Will Airlines Increase Seat Capacity

May 4, 2007
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GRAND RAPIDS — The fact that Delta Air Lines just emerged from bankruptcy and Northwest Airlines is due to follow in June won’t have any immediate effect on Gerald R. Ford International Airport, but long term it could mean an increase in seat capacity in some markets.

Ford International is keeping its fingers crossed that it will be among those markets, said Bruce Schedlbauer, manager of airport marketing and communications. 

Both airlines have been operating out of Ford International throughout bankruptcy — Delta through its Comair subsidiary — and during the interim, there have been instances of bankruptcy-related reductions in seat capacity in this market as in most other markets, Schedlbauer said.

Over the last three years, Gerald R. Ford International Airport lost about 12 percent of its flights and about 20 percent of its seats due to airline bankruptcies, Aeronautics Director James Koslosky told the Business Journal. Nationwide, the airlines have cut more than 20 percent of capacity as part of their restructuring plan, so nearly every airport is impacted by the loss of seats, Koslosky said. Some of those seats have come back slowly, and the airport still has a good level of air service, with six major airlines connecting to 15 hubs, he said. There are 120 to 130 flights in and out of Ford International every day.

As part of the bankruptcy, Delta’s Comair connection paid off 73 percent of its outstanding debt to Ford International, with the airport receiving payment of $28,085 on the claim. In March, Northwest Airlines paid the airport $521,375, which represented 90 percent of its outstanding claim. Northwest still owes the airport $63,726 related to activity of its two regional affiliates, Mesaba and Pinnacle. Schedlbauer said the airport could recoup some of that claim before Northwest emerges from bankruptcy.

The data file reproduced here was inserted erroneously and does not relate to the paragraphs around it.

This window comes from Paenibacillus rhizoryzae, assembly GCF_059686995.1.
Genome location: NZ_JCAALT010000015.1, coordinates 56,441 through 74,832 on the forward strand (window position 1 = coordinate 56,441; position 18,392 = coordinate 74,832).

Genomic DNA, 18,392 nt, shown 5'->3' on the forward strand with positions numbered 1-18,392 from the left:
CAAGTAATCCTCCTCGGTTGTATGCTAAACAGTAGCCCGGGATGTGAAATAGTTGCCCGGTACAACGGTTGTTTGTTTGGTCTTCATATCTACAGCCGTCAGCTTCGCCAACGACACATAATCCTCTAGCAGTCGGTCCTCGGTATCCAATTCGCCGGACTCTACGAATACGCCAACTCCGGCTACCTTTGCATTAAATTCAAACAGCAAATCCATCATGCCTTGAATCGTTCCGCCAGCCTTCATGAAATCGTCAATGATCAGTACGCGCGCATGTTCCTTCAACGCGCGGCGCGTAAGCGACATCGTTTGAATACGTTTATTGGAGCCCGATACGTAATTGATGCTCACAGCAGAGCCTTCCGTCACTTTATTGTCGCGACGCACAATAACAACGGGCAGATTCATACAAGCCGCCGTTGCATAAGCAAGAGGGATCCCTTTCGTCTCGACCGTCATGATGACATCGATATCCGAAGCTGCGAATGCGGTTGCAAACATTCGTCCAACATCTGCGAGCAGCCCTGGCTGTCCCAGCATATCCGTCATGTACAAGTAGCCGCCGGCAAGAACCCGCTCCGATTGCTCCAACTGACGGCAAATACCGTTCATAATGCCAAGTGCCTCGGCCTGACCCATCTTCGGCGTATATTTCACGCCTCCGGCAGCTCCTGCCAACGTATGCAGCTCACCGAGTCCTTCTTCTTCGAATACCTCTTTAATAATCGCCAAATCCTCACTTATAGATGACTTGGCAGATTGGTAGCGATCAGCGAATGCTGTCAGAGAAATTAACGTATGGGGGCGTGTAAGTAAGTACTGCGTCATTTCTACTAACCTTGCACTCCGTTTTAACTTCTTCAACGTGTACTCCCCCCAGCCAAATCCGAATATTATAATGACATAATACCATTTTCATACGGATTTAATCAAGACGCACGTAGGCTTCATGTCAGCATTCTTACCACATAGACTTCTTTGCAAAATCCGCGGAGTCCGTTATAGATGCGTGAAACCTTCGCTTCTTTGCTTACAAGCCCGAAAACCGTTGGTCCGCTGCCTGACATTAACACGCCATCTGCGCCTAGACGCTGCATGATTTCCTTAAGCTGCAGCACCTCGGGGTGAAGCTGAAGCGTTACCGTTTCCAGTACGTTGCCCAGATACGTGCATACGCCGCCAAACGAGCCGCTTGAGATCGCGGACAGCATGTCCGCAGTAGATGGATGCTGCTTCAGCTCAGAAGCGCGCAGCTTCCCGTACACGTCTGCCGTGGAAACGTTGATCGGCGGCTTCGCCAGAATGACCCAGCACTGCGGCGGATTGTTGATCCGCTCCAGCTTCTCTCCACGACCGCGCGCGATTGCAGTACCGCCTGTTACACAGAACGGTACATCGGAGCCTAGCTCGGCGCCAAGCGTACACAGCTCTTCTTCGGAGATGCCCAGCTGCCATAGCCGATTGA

Airport officials met with Northwest earlier this year and have a meeting scheduled with Delta this week, primarily for the purpose of ensuring that both airlines know Ford International has a great interest in seeing capacity brought back into this market.

“We just want to be in there and make sure that Grand Rapids’ name is as near to the top of the list as we can get it,” Schedlbauer said.

Delta is considering the sale of Comair, but there’s no way to tell right now whether Comair would go or stay in this market. Schedlbauer pointed out that load factors definitely aren’t an issue in this market; the airlines are filling their airplanes.

“Grand Rapids and West Michigan have been historically — and continue to be — very strong markets for Delta and Delta Connections, regardless of which operating company happens to be flying the routes,” Schedlbauer observed. “I don’t foresee any major change coming in the Delta product here in Grand Rapids.”    

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